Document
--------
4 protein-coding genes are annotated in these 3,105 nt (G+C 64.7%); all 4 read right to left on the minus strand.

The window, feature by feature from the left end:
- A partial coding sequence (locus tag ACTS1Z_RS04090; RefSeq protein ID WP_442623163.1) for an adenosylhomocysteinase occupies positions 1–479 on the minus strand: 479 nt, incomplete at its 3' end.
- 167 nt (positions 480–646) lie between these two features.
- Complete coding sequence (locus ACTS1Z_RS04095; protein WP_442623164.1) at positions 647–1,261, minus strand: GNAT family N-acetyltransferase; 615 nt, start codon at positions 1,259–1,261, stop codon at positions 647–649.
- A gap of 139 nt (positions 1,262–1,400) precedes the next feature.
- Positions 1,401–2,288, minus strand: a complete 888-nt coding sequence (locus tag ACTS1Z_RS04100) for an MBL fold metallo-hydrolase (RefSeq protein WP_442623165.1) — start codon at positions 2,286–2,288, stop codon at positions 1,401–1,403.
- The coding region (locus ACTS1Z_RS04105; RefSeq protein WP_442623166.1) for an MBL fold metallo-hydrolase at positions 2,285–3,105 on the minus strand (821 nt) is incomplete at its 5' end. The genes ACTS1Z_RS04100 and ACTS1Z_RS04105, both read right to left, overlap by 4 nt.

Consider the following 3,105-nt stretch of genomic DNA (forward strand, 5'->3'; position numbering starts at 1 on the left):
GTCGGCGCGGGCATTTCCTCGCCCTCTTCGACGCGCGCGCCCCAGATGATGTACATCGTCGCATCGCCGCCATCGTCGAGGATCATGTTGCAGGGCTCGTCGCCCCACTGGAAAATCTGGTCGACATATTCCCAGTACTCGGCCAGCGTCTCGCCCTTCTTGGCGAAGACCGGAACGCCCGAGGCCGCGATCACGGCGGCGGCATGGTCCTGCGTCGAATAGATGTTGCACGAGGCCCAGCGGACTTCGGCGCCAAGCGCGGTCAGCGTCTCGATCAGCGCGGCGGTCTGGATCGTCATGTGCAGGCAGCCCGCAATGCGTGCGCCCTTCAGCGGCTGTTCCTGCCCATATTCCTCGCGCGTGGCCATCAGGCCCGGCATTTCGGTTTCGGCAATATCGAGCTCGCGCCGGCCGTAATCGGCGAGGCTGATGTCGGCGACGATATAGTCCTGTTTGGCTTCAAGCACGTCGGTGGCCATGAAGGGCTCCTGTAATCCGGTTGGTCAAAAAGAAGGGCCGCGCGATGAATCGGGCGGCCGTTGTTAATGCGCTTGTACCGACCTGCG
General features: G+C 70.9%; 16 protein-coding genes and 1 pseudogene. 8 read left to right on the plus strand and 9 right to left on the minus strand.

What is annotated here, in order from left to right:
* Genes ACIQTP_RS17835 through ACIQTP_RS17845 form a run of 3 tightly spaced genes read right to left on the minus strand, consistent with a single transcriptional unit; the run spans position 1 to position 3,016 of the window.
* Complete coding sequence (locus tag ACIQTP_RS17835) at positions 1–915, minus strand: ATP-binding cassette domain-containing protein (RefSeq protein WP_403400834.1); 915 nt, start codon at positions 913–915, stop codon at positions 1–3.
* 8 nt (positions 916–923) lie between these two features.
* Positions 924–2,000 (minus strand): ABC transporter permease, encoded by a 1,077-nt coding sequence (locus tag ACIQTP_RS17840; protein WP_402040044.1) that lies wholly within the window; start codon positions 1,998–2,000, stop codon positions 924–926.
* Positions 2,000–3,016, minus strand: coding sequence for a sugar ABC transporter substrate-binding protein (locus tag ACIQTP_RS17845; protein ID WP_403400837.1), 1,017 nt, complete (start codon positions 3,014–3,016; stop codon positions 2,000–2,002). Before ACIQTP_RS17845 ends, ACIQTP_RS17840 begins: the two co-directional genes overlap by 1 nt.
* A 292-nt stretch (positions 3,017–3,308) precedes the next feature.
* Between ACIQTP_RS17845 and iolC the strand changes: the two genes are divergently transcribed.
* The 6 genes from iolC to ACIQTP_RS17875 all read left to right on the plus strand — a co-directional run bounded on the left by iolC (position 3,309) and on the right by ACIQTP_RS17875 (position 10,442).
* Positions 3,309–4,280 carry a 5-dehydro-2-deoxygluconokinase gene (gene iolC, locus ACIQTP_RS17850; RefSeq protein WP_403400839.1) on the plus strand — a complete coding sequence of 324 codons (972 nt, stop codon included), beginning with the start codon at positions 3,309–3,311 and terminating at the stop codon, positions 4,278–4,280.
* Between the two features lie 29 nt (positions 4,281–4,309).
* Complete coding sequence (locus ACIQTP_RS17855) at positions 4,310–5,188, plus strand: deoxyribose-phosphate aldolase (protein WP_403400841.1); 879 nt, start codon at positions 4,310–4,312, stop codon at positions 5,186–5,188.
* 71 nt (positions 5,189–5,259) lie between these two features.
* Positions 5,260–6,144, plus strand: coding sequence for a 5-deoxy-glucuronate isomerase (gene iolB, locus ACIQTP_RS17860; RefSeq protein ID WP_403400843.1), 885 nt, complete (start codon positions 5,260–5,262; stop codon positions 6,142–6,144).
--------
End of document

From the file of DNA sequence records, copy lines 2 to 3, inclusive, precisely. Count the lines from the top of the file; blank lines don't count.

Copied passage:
The window, feature by feature from the left end:
- A partial coding sequence (locus tag ACTS1Z_RS04090; RefSeq protein ID WP_442623163.1) for an adenosylhomocysteinase occupies positions 1–479 on the minus strand: 479 nt, incomplete at its 3' end.